The Austere Style of Spain

By Solomon Romney (edited by Raven Claflin 1/5/09)


The Peter Paul Rubens painting above (dated in the early 1630s) shows a society full of color and vitality. Great swathes of bright fabric flow around equally bright bodies. Necklines are low and there is a great sense of unrestrained joy about the figures. England during the Jacobean and Carolinian decades leading up to the Civil War was similarly carefree. The late 16th century Spaniards on the next page, though, look almost dead in their somber and plain blacks. Because of the simplicity of the design, the setting of The Changeling in Spain, and the neutral base that it provides, the Spanish style has been selected over the English one.


As the decades progressed, English fashion became more and more outlandish. Huge collars, cuffs and stocking laces combined with bright, almost garish colors were all the rage. Hats, capes, and muffs of the period could easily be thrown over the black Spanish base in order to show character changes. The colors could certainly be incorporated as well in to the accessory pieces.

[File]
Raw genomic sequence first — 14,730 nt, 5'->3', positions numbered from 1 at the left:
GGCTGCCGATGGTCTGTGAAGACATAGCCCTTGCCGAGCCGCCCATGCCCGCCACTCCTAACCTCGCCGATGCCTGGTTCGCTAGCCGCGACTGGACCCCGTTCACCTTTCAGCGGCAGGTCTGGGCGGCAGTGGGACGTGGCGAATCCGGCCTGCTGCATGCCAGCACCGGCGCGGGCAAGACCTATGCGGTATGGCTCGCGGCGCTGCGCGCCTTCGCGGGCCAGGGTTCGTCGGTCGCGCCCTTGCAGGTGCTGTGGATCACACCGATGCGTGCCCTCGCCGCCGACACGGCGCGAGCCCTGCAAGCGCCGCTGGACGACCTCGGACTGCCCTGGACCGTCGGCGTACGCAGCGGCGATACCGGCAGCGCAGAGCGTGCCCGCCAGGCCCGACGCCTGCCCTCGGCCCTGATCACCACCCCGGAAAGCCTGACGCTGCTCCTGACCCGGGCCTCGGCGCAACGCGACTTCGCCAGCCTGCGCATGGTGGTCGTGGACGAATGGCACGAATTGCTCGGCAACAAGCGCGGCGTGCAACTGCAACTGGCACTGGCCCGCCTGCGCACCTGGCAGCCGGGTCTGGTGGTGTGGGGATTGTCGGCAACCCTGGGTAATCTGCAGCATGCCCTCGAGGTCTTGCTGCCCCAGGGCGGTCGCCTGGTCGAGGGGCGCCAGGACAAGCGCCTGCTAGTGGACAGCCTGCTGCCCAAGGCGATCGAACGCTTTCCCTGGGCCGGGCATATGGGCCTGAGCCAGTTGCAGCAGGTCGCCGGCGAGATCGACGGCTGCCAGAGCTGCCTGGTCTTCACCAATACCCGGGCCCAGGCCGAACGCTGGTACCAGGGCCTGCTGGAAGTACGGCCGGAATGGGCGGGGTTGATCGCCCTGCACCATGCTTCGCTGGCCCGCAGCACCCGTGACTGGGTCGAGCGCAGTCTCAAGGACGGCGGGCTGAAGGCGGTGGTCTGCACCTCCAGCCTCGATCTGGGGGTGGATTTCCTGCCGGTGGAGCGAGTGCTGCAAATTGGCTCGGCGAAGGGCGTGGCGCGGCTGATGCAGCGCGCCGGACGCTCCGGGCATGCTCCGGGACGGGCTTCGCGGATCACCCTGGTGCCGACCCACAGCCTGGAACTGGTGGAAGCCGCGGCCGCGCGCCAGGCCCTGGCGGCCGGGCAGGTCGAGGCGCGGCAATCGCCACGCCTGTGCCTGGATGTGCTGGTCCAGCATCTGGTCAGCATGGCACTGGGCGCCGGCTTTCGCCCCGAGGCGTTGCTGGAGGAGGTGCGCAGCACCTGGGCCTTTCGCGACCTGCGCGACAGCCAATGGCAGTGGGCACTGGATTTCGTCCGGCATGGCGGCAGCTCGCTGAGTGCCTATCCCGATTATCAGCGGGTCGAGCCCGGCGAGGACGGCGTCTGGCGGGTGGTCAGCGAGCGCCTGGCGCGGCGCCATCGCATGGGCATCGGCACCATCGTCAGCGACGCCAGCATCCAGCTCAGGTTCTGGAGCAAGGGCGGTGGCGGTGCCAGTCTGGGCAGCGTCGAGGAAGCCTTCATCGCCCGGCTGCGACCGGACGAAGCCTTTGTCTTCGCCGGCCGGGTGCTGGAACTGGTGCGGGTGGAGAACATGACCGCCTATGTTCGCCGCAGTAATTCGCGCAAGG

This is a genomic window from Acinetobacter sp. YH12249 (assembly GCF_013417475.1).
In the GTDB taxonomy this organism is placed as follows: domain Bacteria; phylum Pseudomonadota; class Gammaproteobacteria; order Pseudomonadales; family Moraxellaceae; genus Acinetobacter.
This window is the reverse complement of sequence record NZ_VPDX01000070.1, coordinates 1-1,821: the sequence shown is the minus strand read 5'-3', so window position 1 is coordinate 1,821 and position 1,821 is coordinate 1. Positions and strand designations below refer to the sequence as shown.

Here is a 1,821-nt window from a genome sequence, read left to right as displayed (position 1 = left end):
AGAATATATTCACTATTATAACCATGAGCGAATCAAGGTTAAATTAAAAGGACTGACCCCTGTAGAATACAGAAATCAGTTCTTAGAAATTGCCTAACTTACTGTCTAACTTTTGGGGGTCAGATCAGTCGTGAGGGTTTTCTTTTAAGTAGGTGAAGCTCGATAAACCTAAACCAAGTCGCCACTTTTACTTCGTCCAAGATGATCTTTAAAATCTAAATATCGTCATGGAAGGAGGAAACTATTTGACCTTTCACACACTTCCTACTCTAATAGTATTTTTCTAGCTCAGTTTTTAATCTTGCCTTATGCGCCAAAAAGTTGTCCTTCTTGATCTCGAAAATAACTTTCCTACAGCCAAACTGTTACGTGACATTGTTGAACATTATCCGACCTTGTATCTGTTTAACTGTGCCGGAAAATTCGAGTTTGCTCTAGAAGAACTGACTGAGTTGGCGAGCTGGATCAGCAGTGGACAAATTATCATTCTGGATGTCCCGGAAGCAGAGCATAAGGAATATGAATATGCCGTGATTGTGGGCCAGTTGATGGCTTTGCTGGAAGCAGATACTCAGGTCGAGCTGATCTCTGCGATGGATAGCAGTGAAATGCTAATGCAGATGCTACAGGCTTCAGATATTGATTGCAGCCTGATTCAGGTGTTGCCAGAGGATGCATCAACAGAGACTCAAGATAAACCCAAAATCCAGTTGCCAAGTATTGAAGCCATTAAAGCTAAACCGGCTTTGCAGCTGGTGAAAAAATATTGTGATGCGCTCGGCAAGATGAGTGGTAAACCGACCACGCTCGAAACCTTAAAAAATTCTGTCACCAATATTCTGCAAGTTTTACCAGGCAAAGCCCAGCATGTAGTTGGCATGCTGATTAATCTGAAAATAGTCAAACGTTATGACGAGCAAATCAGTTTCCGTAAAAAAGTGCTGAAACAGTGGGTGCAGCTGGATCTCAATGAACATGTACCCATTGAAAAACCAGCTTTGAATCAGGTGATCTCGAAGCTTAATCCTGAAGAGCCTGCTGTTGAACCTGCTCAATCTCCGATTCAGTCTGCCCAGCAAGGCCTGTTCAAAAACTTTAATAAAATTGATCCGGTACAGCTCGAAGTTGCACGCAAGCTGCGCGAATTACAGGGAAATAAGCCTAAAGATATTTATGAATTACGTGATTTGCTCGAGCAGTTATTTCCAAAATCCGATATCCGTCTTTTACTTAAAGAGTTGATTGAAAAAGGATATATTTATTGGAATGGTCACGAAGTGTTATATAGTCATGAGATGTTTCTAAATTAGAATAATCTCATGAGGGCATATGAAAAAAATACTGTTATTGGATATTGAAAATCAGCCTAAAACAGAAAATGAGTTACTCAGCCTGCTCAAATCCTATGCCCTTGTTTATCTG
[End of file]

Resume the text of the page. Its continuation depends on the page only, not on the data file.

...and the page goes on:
Even when dressed in similar colors, such as the two gentlemen above, the cut of the styles differs significantly. The English silhouette is one of extravagantly large size and fullness. Spain, on the other hand, favors tightly fitted doublets and bodices. Garments utilizing an English cut can easily slip on and off over the form hugging Spanish base.

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